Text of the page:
New Law Makes Suing for Libel Harder in England

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LONDON -- London's reputation as the libel capital of the world, "a town called sue," is poised to end.

A new law enacted Thursday strengthens the position of people sued for libel here and puts an end to most cases of so-called libel tourism, the practice by which powerful foreigners -- Russian oligarchs, Arab oil magnates and large corporations, among others -- have brought libel cases against authors, journalists, academics, scientists and bloggers, often based on the most tenuous of connections to England.

Under the new law, claimants wanting to sue defendants who do not live in Europe will have to prove that England is the most appropriate place for the case. This is designed to stop foreigners from suing other foreigners in English courts over, for instance, books or magazines that have sold just a handful of copies here, or Web sites that have been viewed few or even no times at all.

The new law applies only to England and Wales; Scotland and Northern Ireland have different systems.

In one of the most notorious cases, the American academic Rachel Ehrenfeld lost a suit in the High Court here against a Saudi billionaire, Khalid bin Mahfouz, after she accused him of funneling money to Al Qaeda in "Funding Evil," a book published in the United States that sold just 23 copies in England, mostly through the Internet.

After a judge ruled that she had indeed libeled Mr. Mahfouz, Ms. Ehrenfeld -- who had declined to participate in the case -- was ordered to pay more than $225,000.

The case caused several American states and the federal government to enact laws saying, essentially, that English libel laws are inconsistent with the American constitutional right to free speech and generally unenforceable in American courts.

The law passed here on Thursday does not upend the basic premise of English libel cases, that the burden of proof rests with the defendant, or the person being sued, rather than the plaintiff. But it strengthens a defendant's position in a number of ways, making it harder for aggrieved parties to sue and easier for people being sued to defend themselves.

For instance, individuals who sue will now have to prove that the speech at issue has caused, or is likely to cause, serious harm to their reputations. Corporations and other entities that sue will have to prove that they have suffered, or are likely to suffer, serious financial loss. The law also makes it harder for them to sue intermediaries like ISPs, search engines and hosts of Internet forums, focusing instead on the individuals who made the comments.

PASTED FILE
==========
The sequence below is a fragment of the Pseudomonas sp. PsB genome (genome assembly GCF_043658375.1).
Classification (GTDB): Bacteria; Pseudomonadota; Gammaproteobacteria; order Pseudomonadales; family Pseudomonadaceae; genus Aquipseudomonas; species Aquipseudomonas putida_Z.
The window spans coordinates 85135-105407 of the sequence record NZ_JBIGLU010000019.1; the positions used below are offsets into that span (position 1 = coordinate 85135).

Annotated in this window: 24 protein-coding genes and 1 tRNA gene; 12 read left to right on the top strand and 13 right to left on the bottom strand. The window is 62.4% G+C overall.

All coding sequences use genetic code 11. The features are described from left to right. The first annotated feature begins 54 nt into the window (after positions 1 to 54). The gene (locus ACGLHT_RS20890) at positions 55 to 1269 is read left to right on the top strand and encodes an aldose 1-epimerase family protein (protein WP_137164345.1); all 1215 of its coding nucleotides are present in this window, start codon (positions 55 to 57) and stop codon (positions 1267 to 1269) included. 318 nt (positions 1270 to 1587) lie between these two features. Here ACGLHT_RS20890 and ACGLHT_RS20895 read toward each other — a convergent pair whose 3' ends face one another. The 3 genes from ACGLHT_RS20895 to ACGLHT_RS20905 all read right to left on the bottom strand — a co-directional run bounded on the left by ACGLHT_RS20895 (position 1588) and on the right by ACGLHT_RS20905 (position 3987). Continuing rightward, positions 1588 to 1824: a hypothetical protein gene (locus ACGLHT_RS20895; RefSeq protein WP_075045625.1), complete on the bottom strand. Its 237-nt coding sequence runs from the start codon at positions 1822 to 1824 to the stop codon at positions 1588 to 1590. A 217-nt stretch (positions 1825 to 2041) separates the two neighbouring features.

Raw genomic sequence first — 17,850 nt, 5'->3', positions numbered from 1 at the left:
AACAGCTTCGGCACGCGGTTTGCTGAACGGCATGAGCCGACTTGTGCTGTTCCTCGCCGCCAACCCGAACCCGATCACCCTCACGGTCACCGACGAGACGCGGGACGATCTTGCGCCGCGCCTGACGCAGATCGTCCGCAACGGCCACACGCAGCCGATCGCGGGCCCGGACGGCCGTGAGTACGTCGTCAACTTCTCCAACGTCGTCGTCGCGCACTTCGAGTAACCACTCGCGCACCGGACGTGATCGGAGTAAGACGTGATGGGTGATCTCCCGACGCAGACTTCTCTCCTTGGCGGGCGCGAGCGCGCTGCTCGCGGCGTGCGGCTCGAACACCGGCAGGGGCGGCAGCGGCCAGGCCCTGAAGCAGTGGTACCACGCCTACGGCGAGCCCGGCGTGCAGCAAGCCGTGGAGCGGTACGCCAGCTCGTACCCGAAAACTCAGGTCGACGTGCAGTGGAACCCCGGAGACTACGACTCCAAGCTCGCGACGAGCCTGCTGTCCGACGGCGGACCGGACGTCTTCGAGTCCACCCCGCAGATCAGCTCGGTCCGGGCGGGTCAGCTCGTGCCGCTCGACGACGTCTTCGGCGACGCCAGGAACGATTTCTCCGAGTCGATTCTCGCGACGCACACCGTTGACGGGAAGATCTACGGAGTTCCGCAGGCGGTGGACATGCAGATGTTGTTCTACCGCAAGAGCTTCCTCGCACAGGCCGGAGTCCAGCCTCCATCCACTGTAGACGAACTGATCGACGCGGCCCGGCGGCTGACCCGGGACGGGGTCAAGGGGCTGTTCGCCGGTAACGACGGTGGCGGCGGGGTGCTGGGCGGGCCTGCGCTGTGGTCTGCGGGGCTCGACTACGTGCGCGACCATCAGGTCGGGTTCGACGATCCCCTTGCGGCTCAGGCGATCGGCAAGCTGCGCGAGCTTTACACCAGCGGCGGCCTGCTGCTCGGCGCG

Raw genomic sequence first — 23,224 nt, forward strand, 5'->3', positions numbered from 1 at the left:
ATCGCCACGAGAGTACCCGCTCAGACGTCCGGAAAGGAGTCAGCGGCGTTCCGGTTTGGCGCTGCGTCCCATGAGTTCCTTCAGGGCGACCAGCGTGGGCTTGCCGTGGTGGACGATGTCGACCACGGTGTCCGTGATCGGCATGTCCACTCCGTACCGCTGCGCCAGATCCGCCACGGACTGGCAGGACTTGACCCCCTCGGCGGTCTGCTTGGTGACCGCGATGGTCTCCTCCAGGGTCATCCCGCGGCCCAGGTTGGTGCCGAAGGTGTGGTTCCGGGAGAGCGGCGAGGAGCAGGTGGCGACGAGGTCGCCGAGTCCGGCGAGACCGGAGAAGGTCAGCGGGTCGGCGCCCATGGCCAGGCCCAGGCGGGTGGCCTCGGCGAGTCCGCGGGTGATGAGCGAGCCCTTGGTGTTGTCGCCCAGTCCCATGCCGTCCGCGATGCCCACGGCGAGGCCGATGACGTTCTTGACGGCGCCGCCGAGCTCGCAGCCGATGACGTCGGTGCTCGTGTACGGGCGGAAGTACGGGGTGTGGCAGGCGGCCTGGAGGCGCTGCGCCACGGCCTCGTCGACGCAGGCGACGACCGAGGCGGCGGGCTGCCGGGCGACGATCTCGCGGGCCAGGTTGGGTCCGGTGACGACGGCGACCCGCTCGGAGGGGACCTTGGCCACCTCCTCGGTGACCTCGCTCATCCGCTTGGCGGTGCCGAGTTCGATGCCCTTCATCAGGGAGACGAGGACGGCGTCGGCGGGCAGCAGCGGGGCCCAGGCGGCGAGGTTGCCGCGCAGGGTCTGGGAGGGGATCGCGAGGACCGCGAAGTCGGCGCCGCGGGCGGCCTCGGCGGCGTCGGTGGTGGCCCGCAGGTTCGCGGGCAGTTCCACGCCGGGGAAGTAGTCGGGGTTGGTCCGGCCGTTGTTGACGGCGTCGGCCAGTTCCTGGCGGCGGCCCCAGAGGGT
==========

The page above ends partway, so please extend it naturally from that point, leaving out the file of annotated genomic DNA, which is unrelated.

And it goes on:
To bolster their cases, defendants in libel suits will now be able to rely on a so-called public interest defense, making the case that they published their statements in good faith, in what they believed to be the "public interest" -- whether or not the statements were true. And statements are to be judged defamatory only if they lead to actual damage to the aggrieved party.

The old laws have had a demonstrable chilling effect, with publishers, newspapers and other purveyors of speech proving reluctant to risk offending anyone likely to sue. A variety of people have been sued for libel here in recent years in cases verging on the preposterous; some defendants have spent hundreds of thousands of dollars to defend themselves.

They include the science writer Simon Singh, who was pursued by the British Chiropractic Association after writing in The Guardian that chiropractors promoted "bogus treatments"; a British cardiologist who was sued by a company in Boston after he criticized one of its products on an American medical news site; and a professor at the University of Iceland, who was sued by an Icelandic businessman over comments he had made on the university's Web site five years earlier.

Campaigners for libel reform applauded the changes, which they said represented the first serious rewriting of English libel laws since 1843.

world

This article originally appeared in The New York Times.


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